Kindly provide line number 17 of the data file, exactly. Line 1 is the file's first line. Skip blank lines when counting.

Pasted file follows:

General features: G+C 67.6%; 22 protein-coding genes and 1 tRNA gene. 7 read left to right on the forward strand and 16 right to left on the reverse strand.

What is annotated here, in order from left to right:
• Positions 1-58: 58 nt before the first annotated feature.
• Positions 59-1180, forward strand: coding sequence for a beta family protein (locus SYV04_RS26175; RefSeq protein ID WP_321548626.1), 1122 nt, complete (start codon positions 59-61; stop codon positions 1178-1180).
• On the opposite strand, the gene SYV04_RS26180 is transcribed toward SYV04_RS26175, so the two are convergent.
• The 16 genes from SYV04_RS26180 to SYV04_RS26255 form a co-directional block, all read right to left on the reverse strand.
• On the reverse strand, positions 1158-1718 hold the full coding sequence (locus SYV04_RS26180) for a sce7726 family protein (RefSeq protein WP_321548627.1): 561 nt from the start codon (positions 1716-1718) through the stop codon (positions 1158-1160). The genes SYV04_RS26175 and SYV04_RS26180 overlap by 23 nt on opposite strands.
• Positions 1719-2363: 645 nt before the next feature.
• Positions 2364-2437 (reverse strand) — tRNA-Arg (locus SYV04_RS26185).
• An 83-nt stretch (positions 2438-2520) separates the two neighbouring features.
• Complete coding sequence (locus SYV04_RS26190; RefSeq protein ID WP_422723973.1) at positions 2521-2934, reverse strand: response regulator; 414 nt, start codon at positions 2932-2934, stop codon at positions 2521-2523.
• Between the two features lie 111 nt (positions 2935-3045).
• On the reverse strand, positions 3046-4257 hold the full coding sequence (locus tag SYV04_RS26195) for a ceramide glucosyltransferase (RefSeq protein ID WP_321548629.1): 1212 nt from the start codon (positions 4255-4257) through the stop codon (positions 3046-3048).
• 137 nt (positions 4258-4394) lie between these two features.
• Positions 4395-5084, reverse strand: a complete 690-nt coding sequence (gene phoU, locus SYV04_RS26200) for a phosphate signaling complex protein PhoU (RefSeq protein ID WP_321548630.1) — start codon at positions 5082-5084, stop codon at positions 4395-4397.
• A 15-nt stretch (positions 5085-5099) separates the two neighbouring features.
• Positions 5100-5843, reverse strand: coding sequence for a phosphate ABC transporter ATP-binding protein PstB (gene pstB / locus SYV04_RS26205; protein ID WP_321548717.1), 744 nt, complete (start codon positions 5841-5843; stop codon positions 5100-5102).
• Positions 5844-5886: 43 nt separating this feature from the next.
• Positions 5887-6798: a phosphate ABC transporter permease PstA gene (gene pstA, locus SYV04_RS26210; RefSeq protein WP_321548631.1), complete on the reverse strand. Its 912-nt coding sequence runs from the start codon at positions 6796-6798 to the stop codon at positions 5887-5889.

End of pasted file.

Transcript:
• Positions 5100-5843, reverse strand: coding sequence for a phosphate ABC transporter ATP-binding protein PstB (gene pstB / locus SYV04_RS26205; protein ID WP_321548717.1), 744 nt, complete (start codon positions 5841-5843; stop codon positions 5100-5102).